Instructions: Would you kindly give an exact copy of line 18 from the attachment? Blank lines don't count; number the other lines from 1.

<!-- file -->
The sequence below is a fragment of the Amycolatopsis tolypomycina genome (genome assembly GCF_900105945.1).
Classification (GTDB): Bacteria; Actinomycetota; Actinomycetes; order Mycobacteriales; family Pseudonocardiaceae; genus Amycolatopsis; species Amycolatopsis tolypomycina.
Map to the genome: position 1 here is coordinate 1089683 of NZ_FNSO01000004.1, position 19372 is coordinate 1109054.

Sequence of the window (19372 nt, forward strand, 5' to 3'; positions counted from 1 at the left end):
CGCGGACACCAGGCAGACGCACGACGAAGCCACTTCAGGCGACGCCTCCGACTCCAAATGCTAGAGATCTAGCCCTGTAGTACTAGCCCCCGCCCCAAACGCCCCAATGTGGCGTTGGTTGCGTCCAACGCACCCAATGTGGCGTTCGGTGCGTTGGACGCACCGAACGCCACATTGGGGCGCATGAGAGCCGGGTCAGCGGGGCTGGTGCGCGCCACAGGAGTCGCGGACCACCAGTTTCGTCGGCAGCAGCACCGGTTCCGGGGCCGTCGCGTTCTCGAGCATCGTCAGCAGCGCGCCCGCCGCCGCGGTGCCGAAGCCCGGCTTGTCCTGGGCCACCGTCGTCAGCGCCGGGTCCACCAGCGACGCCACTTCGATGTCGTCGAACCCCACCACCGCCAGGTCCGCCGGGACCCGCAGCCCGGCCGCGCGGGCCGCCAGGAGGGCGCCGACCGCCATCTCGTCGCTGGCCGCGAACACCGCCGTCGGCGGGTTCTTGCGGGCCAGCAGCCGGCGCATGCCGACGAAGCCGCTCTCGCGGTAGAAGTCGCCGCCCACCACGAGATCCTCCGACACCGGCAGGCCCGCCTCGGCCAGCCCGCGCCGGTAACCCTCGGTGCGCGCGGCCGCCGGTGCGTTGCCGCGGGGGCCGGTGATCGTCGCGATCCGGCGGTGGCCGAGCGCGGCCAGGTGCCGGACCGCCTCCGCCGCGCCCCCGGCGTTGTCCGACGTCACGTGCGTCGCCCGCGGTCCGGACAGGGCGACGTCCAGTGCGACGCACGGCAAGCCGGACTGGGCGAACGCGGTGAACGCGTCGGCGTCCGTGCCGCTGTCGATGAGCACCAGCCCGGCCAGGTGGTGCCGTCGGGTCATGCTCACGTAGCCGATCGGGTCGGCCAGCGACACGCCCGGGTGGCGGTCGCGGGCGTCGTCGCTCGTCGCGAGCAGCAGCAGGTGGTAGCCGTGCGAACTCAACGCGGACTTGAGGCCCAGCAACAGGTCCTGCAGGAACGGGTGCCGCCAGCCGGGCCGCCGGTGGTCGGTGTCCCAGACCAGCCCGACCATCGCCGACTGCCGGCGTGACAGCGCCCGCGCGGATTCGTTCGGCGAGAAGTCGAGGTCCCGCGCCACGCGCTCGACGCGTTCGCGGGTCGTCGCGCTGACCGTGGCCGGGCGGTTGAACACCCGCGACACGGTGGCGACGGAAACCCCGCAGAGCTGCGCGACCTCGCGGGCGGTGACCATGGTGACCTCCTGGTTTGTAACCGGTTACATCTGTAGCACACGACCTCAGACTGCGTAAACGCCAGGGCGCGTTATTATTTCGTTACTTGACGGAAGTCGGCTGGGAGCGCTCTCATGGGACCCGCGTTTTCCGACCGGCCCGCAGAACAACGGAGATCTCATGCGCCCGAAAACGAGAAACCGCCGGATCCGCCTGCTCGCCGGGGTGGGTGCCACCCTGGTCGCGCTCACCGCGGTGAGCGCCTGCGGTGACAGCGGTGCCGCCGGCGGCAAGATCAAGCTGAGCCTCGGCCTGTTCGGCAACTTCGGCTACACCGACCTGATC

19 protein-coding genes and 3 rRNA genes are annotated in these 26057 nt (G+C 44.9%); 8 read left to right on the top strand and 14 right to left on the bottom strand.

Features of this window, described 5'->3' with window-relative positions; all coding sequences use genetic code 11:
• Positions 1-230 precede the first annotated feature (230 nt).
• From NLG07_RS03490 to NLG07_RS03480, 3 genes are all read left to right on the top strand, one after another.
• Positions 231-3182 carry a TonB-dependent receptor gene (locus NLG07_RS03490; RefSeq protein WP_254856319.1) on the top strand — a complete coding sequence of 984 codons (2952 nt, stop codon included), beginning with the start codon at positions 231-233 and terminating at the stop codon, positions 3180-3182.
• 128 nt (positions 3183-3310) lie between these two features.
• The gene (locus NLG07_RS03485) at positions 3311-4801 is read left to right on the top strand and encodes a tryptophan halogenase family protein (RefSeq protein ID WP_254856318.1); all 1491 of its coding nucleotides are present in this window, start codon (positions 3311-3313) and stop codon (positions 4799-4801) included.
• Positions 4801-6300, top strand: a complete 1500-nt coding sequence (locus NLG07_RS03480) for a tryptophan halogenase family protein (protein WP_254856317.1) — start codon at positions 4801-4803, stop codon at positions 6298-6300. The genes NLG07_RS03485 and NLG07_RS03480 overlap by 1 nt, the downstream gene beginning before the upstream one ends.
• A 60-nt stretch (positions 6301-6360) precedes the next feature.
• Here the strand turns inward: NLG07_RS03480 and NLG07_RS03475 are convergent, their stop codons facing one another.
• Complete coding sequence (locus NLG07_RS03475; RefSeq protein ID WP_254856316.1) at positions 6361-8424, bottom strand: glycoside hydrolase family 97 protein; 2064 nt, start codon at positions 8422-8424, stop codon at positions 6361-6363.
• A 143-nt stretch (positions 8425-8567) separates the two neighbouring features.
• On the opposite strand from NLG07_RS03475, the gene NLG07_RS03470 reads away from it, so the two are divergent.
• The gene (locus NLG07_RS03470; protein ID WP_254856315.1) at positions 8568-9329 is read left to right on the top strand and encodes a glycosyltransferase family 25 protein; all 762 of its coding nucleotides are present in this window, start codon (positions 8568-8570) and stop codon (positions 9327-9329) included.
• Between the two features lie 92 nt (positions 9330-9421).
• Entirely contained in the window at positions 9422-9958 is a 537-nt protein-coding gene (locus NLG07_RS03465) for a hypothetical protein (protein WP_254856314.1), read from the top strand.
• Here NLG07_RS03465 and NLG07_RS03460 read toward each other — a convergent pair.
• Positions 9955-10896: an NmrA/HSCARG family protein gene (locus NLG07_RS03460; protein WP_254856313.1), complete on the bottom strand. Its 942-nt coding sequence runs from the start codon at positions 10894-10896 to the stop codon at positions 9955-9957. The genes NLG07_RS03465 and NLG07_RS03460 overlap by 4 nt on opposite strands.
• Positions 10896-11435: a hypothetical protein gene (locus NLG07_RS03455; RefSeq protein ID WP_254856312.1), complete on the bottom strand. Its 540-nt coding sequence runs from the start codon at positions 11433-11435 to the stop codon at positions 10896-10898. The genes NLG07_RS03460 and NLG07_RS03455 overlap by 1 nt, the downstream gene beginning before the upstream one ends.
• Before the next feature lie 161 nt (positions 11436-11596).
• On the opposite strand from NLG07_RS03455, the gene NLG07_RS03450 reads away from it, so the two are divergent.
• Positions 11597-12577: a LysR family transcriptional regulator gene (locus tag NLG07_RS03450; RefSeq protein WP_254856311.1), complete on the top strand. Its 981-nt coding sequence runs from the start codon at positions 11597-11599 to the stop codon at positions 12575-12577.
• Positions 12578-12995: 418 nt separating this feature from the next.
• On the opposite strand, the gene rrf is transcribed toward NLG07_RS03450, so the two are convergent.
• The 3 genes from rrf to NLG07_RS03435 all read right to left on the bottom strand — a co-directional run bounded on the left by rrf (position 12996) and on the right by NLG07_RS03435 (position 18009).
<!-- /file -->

• On the opposite strand from NLG07_RS03475, the gene NLG07_RS03470 reads away from it, so the two are divergent.